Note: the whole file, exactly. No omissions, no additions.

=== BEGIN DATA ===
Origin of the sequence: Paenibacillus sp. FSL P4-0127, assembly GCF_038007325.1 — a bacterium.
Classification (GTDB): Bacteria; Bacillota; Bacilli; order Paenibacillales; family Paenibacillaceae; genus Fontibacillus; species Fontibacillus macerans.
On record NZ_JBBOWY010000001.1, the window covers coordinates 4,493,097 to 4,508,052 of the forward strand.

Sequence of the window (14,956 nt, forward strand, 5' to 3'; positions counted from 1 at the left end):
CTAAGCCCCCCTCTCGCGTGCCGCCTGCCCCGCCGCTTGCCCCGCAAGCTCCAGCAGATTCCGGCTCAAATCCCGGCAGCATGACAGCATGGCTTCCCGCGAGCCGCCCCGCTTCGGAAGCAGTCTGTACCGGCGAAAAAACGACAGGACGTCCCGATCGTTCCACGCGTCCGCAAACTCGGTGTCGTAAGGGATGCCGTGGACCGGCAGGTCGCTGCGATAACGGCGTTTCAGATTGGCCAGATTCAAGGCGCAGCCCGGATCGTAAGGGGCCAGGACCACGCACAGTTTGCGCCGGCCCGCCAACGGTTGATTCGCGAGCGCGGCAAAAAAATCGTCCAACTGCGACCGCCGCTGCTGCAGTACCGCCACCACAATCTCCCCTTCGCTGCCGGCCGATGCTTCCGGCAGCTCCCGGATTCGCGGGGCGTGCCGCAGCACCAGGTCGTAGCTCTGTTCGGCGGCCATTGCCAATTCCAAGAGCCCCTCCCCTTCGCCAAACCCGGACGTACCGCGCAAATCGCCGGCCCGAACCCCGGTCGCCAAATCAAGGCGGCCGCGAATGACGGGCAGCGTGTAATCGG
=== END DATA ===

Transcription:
Origin of the sequence: Paenibacillus sp. FSL P4-0127, assembly GCF_038007325.1 — a bacterium.
Classification (GTDB): Bacteria; Bacillota; Bacilli; order Paenibacillales; family Paenibacillaceae; genus Fontibacillus; species Fontibacillus macerans.
On record NZ_JBBOWY010000001.1, the window covers coordinates 4,493,097 to 4,508,052 of the forward strand.

Sequence of the window (14,956 nt, forward strand, 5' to 3'; positions counted from 1 at the left end):
CTAAGCCCCCCTCTCGCGTGCCGCCTGCCCCGCCGCTTGCCCCGCAAGCTCCAGCAGATTCCGGCTCAAATCCCGGCAGCATGACAGCATGGCTTCCCGCGAGCCGCCCCGCTTCGGAAGCAGTCTGTACCGGCGAAAAAACGACAGGACGTCCCGATCGTTCCACGCGTCCGCAAACTCGGTGTCGTAAGGGATGCCGTGGACCGGCAGGTCGCTGCGATAACGGCGTTTCAGATTGGCCAGATTCAAGGCGCAGCCCGGATCGTAAGGGGCCAGGACCACGCACAGTTTGCGCCGGCCCGCCAACGGTTGATTCGCGAGCGCGGCAAAAAAATCGTCCAACTGCGACCGCCGCTGCTGCAGTACCGCCACCACAATCTCCCCTTCGCTGCCGGCCGATGCTTCCGGCAGCTCCCGGATTCGCGGGGCGTGCCGCAGCACCAGGTCGTAGCTCTGTTCGGCGGCCATTGCCAATTCCAAGAGCCCCTCCCCTTCGCCAAACCCGGACGTACCGCGCAAATCGCCGGCCCGAACCCCGGTCGCCAAATCAAGGCGGCCGCGAATGACGGGCAGCGTGTAATCGG